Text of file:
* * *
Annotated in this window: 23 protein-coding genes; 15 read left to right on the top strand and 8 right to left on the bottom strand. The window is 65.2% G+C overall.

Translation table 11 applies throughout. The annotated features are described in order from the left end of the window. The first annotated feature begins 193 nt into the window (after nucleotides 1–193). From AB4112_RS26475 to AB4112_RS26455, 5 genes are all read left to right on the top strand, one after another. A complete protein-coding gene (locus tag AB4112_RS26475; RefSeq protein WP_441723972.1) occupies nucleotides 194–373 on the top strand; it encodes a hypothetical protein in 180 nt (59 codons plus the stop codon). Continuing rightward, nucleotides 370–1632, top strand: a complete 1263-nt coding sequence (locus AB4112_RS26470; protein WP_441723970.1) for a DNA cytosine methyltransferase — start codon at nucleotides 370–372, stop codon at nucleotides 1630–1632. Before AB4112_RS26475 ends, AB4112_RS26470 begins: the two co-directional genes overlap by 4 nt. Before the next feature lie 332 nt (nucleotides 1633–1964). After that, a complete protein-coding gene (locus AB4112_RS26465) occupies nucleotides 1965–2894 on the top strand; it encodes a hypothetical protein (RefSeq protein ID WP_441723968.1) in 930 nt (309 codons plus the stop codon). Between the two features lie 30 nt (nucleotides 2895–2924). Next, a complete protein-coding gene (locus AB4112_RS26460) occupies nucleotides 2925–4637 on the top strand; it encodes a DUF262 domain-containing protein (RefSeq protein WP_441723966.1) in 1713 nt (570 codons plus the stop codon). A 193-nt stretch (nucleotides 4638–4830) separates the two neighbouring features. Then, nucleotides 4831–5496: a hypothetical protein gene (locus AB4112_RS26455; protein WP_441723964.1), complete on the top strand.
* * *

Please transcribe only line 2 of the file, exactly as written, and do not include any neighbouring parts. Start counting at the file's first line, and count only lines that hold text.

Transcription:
Translation table 11 applies throughout. The annotated features are described in order from the left end of the window. The first annotated feature begins 193 nt into the window (after nucleotides 1–193). From AB4112_RS26475 to AB4112_RS26455, 5 genes are all read left to right on the top strand, one after another. A complete protein-coding gene (locus tag AB4112_RS26475; RefSeq protein WP_441723972.1) occupies nucleotides 194–373 on the top strand; it encodes a hypothetical protein in 180 nt (59 codons plus the stop codon). Continuing rightward, nucleotides 370–1632, top strand: a complete 1263-nt coding sequence (locus AB4112_RS26470; protein WP_441723970.1) for a DNA cytosine methyltransferase — start codon at nucleotides 370–372, stop codon at nucleotides 1630–1632. Before AB4112_RS26475 ends, AB4112_RS26470 begins: the two co-directional genes overlap by 4 nt. Before the next feature lie 332 nt (nucleotides 1633–1964). After that, a complete protein-coding gene (locus AB4112_RS26465) occupies nucleotides 1965–2894 on the top strand; it encodes a hypothetical protein (RefSeq protein ID WP_441723968.1) in 930 nt (309 codons plus the stop codon). Between the two features lie 30 nt (nucleotides 2895–2924). Next, a complete protein-coding gene (locus AB4112_RS26460) occupies nucleotides 2925–4637 on the top strand; it encodes a DUF262 domain-containing protein (RefSeq protein WP_441723966.1) in 1713 nt (570 codons plus the stop codon). A 193-nt stretch (nucleotides 4638–4830) separates the two neighbouring features. Then, nucleotides 4831–5496: a hypothetical protein gene (locus AB4112_RS26455; protein WP_441723964.1), complete on the top strand.